Sponsored by The DfE
The past year proved an unsettling year with many teachers focusing their energy on the new way of teaching – remotely. With remote learning skills under their belt, schools back in the classroom and the new academic year underway, it’s a time for some teachers to begin considering the next steps in their career.
The minute I saw Teaching Vacancies I realised it could be a huge benefit to school leaders. United Learning is the biggest multi-academy trust in the UK with 90 schools and 45,000 students. We have primary, secondary and independent schools so we are keen to attract teachers for all subjects and age groups.
The attractions of the new service
As soon as I registered to use the Teaching Vacancies service I could see that it was very straightforward to use both to post and search for jobs. I knew the challenge to ensuring its success would be to persuade schools to start using it when they were wedded to the traditional outlets they had used for years.
However, when I explained to senior leaders in the schools in our trust that this was going to be a long-term solution, that it would save them a significant amount of money, and that money could be spent on other things in the school to benefit pupils, I could see a real spark of interest!
Head teachers had already told the government that they wanted a free job search and listings service. This would be open to all state maintained primary and secondary schools in England and would meet the needs of both schools and job seekers. The government listened, provided Teaching Vacancies, and is continually monitoring the effectiveness of the service.
The schools sector currently spends up to £75m each year on teacher recruitment advertising. Using Teaching Vacancies means schools won’t spend a penny on advertising teaching roles. A key benefit is that job listings are automatically picked up by search engines so schools get more online exposure free of charge.
Selling Teaching Vacancies to our senior managers
There were three key areas that staff were concerned about:
- Would there be a learning curve?
- Would Teaching Vacancies attract the best talent?
- Would it be an ongoing solution?
I decided to start with a short face-to-face training session with school leaders. This lasted about 20 minutes. I showed them the Teaching Vacancies site and took them through it. Having tried it myself I knew that it would work seamlessly but it was important to show them how straightforward it was. If you ask people to start using something, they have to feel confident and understand the rationale behind it. The minute they saw the service in action I could see that it had greater credibility.
Since the service launched more schools and teachers have been using Teaching Vacancies and it is gaining momentum. The DfE are not going to be checking up to see if we are using it but it’s a great opportunity to double up recruitment channels, until contracts expire, at no extra cost.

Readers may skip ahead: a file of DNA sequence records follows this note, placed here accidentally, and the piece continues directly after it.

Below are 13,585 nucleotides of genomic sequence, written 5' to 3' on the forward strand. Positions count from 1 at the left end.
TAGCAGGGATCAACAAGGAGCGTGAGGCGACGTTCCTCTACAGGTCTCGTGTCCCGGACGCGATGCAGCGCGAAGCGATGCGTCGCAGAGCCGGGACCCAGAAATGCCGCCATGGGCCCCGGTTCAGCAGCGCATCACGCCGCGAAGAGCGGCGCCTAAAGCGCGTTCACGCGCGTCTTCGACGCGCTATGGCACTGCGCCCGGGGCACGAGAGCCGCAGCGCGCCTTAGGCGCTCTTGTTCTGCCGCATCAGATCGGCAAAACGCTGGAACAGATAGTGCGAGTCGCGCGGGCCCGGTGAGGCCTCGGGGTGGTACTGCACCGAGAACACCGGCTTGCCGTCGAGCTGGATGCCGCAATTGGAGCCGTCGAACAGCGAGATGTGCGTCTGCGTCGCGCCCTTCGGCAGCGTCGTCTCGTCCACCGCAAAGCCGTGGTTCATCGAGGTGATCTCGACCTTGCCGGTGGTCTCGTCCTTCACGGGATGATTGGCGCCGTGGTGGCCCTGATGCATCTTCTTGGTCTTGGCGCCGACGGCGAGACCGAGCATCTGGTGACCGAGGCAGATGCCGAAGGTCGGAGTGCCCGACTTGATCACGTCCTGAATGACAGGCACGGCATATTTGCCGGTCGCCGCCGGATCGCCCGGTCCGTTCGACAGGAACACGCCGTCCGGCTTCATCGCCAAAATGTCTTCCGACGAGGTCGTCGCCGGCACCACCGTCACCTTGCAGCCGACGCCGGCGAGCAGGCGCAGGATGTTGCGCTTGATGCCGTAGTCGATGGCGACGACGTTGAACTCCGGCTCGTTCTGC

Others asked if it would be the right forum for attracting the best candidates and I could confidently say that they were not going to miss out. Right now, they might use Teaching Vacancies alongside any existing job advertisement sites as a short term measure until existing contracts expire. This way they can extend the talent pool and reach outside their local region and maybe put up tweets and posts on their intranet. There is no way they are going to miss out on the best applicant – especially with DfE funded campaigns driving more job seeking teachers to the service.
Reassessing our approach to recruitment
We have started to reconsider how we advertise. Most schools can save large sums quite easily. At the moment two out of three posts we advertise are likely to be filled by local candidates. Often word-of-mouth, social media and posting on local forums generate applicants. There is little reason to pay large sums of money to advertise these posts when Teaching Vacancies can reach a national audience for no cost.
For senior posts we have always had a multi-approach strategy. Educational trade press is great for mainstream teachers and middle leaders but it is not always the best forum for senior posts. Recruitment companies are a temptation here as they can often pool the best talent but they are more expensive. Teaching Vacancies is producing really good returns and we hope to switch to it exclusively for all posts in the near future.
I believe that Teaching Vacancies can also help with issues of equity. Big schools have big budgets and can afford to go through different channels, advertising more extensively, but small schools may not be able to compete.
A school moving on from an unsatisfactory inspection grading may have retention problems and a high staff turnover. It will most likely be spending a greater proportion of funding on recruitment. Long-term, this means there will be less money to spend on school improvement. This new system is much fairer and goes some way to levelling the playing field.
The DfE jobs board is already a growing part of our recruitment strategy. Some schools will need prompting to use it as a matter of course but the reach of the site and the savings a school can make are powerful arguments.
Any school that is not using Teaching Vacancies is wasting money that could be better spent on supporting pupils and staff. Have a look at what Teaching Vacancies can offer your school today: https://bit.ly/3aaXToE